Madeline Owen of Columbus, Ohio, has been named valedictorian and Alexis Waldschmidt from Naperville, Illinois, was selected salutatorian of the 2021 University of Notre Dame graduating class.
The 176th University Commencement Ceremony will be held in-person May 23 (Sunday) in Notre Dame Stadium for graduates and a limited number of guests. During that ceremony, Owen will present the valedictory address and Waldschmidt will offer words of welcome and thanks on behalf of the graduating class and introduce the valedictorian.
A neuroscience/pre-med major in the College of Science, Owen minored in poverty studies and was a Glynn Family Honors scholar. She is the recipient of Notre Dame’s prestigious Stamps Scholarship, a full merit scholarship based on academics, character, leadership and service. She carries a 4.0 grade point average, was an early inductee into Phi Beta Kappa honor society, has been a member of the University’s Dean’s List since fall 2017 and was named 2019 Outstanding Undergraduate Researcher in the bioengineering research department.
Owen was a research aide in three labs during her tenure, including the Donny Hanjaya-Putra lab where she studied stem cell therapies in vascular regeneration for diabetic patients. She was also the recipient of the Naughton Fellowship Award, enabling her to research bone marrow stem cells in bone formation at Trinity College Dublin. She has presented at academic conferences and published works in international journals associated with her research.
Owen’s Notre Dame immersion experiences include Global Medical Brigades service in Panama, assisting migrants in Texas border towns in the Rio Grande Valley and homeless shelter service in Washington, D.C.
As an undergraduate, she was a campus tour guide and student-athlete tutor for four years and was involved with numerous service activities including Memorial Hospital patient volunteer, Aquatic Relief for Kids, Breen-Phillips Hall council and Notre Dame Red Cross Club. She is also the founder of Summer Camp Youth Project, an organization providing supplies to camps serving disabled and disadvantaged youth.
After graduation, Owen will attend Northwestern University Feinberg School of Medicine. Her goals include serving patients through surgical repair, regeneration and prevention of musculoskeletal and neuromuscular diseases or disorders. She is also passionate about serving Shriners Hospitals for Children, veterans’ health care needs, rural mountain west communities, and international medical organizations such as Operation Walk.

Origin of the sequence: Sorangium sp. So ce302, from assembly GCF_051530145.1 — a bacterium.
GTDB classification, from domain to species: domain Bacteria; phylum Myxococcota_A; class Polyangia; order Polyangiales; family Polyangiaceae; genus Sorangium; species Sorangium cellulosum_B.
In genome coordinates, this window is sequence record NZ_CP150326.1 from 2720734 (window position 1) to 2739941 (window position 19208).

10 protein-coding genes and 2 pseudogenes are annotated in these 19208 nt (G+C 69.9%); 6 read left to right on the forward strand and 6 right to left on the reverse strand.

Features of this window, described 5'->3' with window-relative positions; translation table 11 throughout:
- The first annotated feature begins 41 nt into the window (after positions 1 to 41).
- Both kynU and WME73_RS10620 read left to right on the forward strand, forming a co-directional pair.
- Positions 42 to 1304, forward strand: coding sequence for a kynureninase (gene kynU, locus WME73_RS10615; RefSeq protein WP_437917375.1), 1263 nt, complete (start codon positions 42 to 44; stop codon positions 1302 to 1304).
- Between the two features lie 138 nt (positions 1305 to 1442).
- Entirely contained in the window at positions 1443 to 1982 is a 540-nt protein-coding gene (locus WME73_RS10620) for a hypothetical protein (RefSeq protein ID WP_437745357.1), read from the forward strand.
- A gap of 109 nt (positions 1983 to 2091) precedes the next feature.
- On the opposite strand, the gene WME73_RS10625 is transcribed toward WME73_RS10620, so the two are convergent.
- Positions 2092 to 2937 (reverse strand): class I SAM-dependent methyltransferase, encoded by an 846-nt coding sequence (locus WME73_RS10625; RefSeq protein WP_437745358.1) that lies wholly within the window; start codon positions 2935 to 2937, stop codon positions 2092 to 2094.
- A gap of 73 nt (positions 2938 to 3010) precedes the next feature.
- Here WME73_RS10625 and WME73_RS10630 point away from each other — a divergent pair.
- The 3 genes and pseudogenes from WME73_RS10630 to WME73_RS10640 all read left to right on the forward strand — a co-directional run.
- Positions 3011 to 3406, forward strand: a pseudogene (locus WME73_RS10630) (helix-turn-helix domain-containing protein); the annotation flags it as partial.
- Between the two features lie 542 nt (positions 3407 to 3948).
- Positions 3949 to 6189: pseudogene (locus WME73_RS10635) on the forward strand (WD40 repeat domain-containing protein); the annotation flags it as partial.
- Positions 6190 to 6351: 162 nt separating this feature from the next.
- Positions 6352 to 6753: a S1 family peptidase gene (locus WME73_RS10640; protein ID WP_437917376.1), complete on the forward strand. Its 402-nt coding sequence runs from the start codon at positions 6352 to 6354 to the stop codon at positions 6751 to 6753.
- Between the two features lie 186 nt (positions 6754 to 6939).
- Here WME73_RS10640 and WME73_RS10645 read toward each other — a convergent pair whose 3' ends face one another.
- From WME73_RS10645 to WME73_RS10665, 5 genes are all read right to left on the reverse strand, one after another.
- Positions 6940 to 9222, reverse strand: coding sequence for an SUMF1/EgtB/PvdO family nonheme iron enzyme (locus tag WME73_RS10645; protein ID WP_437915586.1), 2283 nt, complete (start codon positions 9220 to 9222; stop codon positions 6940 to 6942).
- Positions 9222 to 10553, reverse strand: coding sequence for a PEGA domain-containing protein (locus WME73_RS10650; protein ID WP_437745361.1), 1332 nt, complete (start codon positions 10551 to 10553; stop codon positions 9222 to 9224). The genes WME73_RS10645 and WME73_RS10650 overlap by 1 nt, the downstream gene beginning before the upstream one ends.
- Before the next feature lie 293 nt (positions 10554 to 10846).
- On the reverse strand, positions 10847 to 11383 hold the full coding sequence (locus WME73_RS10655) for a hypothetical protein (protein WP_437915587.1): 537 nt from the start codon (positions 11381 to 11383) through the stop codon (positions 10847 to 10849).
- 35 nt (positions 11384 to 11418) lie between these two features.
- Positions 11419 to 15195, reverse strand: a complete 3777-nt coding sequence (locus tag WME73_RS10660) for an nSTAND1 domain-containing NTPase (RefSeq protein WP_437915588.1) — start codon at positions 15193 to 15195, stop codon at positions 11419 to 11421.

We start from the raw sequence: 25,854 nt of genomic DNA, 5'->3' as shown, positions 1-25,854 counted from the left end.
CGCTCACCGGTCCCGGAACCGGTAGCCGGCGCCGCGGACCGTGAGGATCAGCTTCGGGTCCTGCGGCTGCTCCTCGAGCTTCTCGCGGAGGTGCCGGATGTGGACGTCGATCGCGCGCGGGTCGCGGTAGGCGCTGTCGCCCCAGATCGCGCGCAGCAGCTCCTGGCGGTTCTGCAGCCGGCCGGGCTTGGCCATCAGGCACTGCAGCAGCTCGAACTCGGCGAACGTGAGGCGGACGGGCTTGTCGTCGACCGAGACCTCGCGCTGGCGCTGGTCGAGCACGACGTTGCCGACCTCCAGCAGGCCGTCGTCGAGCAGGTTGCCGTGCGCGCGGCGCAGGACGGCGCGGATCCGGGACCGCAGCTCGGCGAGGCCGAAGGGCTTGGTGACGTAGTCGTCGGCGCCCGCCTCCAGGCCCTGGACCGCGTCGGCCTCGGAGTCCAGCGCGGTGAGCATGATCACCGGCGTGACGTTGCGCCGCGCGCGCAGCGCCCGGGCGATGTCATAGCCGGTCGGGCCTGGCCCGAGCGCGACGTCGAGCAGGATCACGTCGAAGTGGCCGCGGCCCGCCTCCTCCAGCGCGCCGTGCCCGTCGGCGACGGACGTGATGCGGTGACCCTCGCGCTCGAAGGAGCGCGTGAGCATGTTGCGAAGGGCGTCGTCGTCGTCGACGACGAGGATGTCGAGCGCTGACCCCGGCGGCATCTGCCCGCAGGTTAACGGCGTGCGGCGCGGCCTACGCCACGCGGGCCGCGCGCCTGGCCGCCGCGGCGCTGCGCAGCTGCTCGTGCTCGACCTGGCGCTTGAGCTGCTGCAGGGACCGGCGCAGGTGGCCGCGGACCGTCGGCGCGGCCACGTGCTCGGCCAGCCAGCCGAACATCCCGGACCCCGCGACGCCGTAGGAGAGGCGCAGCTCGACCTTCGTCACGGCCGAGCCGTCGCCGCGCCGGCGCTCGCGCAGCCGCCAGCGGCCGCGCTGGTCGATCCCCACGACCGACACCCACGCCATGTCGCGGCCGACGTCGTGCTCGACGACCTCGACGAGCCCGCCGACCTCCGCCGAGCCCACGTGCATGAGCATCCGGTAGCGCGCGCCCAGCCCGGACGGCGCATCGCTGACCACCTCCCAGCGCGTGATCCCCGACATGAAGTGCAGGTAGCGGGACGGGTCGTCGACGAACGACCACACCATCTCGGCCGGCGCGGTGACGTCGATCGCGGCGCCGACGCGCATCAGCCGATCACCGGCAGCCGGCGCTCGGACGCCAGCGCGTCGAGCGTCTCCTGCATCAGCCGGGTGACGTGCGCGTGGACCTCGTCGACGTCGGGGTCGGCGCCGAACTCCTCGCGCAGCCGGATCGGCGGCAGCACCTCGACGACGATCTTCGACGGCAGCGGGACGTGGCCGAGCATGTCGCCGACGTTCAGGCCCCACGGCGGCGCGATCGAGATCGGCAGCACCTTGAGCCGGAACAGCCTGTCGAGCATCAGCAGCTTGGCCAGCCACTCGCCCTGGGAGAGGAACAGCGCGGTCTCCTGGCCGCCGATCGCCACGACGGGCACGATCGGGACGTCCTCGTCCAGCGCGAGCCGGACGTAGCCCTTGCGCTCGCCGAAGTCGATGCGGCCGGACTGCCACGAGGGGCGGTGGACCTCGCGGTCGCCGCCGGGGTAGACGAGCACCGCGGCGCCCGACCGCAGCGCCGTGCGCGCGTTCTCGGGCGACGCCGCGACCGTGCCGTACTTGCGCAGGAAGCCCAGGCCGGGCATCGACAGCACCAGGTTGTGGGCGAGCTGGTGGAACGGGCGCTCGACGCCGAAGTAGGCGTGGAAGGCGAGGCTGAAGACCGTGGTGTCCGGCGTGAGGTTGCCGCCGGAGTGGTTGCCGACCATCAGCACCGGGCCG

Waldschmidt, a biological sciences and Chinese double major, is a member of the University’s Phi Beta Kappa honor society and Dean’s List. She carries a 4.0 grade point average, was named valedictorian of the biological sciences class of 2021, received the department’s Paul F. Ware, M.D., Excellence in Undergraduate Research Award and was chosen as the College of Science’s Dean’s Award winner. She is also a Fulbright Scholarship recipient.
Throughout her time at Notre Dame, Waldschmidt worked as an undergraduate research assistant in four laboratories, including Joseph E. O’Tousa’s lab studying genes responsible for normal visual function in mosquitos. She served as a teaching assistant for several courses, including Michelle Whaley’s lab where she was the lead teaching assistant.
Over the past four years, she has worked as a tutor for student athletes and first-year students in genetics and general biology and served as a certified nursing assistant at a residential nursing and rehabilitation facility.
Waldschmidt has presented a number of academic works and has been involved in the University’s annual Chinese Speech contest, where she won first place in 2018 and second place the following year. A volunteer with Big Brothers Big Sisters, she also volunteered on the Notre Dame first aid services team and played violin in the Notre Dame Symphony Orchestra.
Her plans include continuing to work with the O’Tousa Lab as a full-time laboratory technician and continuing her studies in biology, with the goal of becoming a professor of biological sciences. Waldschmidt plans to incorporate her love for Chinese language and culture into these plans by either conducting research in or studying in mainland China or Taiwan in the future.
In her role as salutatorian, Waldschmidt will also be prepared to deliver a valedictory address should the valedictorian be unable to do so.
The Notre Dame valedictorian and salutatorian selection process begins by identifying the top three students with the highest grade point averages in each college or school. Those students then complete an application process that includes letters of recommendation from faculty members and a draft of their commencement speech. A selection committee chooses finalists who are approved by University President Rev. John I. Jenkins, C.S.C.